The thing about suicide

Is that you can be fine, numb, forgetful, for years. And then on a humid August night, the sound of crickets and rustling leaves lets in a flood of memories. And without a moment to blink or breath or brace yourself, you’re 12 again, sitting on concrete steps with your best friend, dreaming about the future and learning how to think for yourself and have intelligent conversation about religion and current events for the first time. You’re wearing a purple tank top and floral lavender bicycle shorts that the other kids at orchestra camp made fun of. He doesn’t. Your hair is messy and unbrushed. He gives you a hairband (why does he have a hairband?) and suggests you tie your tangles back. You do. And for one of the first times, you wonder if someone might see you as something other than homely. And then you’re 16, surprised to see him standing behind you at Fall Festival like no time has passed. Has it? He’s been in Arizona, California, down the block, just like always. ‘Come by,’ he says. You nod. You won’t visit but once. What were you thinking? And you’re 19, and your sixth grade best friend’s voice is breaking on the telephone, haltingly telling you he’s gone, that she’d seen him months before, and he’s gone now. And then you’re 26 again, and he’s still dead, and you still wish you could call him up out of the blue, the way he would do to you, and pretend it’s normal, to be expected, welcomed. Because it was. It was all of those things.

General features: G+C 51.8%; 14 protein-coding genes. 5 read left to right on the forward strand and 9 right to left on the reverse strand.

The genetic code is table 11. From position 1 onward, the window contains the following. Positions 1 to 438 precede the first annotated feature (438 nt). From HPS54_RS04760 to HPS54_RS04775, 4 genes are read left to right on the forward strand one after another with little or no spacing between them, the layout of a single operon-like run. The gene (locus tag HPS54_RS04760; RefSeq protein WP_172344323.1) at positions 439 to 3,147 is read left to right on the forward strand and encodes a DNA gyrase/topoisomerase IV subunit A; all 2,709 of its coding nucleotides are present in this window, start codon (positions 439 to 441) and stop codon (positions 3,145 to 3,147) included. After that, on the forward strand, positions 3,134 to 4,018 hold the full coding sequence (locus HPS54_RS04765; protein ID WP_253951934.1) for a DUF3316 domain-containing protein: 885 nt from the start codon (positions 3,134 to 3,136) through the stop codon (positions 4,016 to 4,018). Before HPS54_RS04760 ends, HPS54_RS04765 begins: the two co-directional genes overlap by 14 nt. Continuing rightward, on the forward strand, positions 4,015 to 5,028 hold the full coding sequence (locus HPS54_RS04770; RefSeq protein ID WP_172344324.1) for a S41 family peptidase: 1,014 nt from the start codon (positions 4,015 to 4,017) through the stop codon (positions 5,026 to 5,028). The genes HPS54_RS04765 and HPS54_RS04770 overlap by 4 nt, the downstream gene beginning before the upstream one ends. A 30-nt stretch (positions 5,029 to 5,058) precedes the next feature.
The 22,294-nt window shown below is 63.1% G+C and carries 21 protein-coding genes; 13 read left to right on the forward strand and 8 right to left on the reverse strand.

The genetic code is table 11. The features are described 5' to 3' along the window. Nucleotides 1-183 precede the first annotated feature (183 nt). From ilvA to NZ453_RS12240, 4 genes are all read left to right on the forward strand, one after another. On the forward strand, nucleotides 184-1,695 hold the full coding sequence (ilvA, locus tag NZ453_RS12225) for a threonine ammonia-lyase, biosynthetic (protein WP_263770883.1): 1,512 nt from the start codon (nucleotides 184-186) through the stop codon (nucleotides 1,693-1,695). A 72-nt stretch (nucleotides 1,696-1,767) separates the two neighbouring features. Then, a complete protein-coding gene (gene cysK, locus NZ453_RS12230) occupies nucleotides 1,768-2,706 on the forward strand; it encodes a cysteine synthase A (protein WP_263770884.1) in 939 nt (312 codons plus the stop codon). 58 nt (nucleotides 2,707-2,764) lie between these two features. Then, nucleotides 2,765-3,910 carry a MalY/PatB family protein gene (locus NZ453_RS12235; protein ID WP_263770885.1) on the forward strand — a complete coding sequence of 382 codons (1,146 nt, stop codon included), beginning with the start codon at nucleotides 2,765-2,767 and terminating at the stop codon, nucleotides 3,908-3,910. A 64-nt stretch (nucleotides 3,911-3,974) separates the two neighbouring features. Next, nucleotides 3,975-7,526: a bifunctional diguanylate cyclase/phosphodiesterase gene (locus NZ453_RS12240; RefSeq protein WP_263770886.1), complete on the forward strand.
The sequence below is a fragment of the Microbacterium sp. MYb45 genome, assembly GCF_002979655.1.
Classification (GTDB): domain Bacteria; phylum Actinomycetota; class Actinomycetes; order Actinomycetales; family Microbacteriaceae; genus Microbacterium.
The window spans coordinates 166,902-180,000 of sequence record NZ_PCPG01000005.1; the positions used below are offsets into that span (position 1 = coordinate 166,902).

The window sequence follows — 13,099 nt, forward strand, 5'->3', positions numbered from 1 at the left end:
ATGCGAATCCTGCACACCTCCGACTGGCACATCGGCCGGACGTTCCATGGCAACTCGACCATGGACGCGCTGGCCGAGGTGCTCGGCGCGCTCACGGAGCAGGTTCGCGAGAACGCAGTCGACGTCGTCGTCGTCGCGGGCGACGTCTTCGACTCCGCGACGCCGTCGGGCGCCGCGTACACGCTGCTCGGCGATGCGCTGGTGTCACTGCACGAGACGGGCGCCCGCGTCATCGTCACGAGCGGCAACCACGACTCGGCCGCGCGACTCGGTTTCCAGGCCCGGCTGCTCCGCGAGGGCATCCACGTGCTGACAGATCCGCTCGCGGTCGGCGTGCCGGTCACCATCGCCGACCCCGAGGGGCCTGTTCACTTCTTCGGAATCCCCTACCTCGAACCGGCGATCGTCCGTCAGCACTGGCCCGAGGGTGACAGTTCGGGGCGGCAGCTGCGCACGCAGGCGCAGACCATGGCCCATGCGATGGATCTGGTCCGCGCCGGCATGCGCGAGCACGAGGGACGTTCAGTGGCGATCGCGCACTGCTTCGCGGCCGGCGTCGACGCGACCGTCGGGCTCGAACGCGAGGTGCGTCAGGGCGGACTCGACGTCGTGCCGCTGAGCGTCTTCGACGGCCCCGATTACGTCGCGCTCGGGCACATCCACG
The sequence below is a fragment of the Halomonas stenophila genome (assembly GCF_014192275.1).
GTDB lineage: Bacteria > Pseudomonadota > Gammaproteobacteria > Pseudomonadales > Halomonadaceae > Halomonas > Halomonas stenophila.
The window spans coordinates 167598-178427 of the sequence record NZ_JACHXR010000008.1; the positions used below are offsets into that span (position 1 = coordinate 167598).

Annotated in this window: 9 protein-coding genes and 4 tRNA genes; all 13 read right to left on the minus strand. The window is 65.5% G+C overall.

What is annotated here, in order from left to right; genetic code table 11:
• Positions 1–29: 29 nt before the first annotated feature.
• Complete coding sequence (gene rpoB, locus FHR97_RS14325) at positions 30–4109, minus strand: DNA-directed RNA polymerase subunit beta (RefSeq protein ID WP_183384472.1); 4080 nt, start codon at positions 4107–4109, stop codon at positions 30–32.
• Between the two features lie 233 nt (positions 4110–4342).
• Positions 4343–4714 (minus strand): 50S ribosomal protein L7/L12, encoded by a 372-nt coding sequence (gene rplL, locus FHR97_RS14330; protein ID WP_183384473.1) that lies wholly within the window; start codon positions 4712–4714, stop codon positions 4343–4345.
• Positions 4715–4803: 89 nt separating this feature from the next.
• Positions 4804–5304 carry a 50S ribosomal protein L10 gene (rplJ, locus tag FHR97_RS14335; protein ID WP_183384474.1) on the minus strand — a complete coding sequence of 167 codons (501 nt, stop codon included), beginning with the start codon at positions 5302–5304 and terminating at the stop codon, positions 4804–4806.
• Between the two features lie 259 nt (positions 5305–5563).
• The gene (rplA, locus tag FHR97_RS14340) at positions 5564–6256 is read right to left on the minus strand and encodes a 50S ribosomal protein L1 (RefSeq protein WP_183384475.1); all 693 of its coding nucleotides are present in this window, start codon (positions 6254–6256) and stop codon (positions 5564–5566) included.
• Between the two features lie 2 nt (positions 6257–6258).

Fuck, Tyler. Some days, I forget. But then you’re here again, slipping in on the sighs of the trees, and I ache for your insight and brilliance. You told me to write, and I did. You told me to feel, and I did that, too. I felt until I was sick with overwhelming emotion. I felt until it was too much, until I needed SSRIs to stop the flood of being. I miss you, Tyler. I miss you, I miss you.

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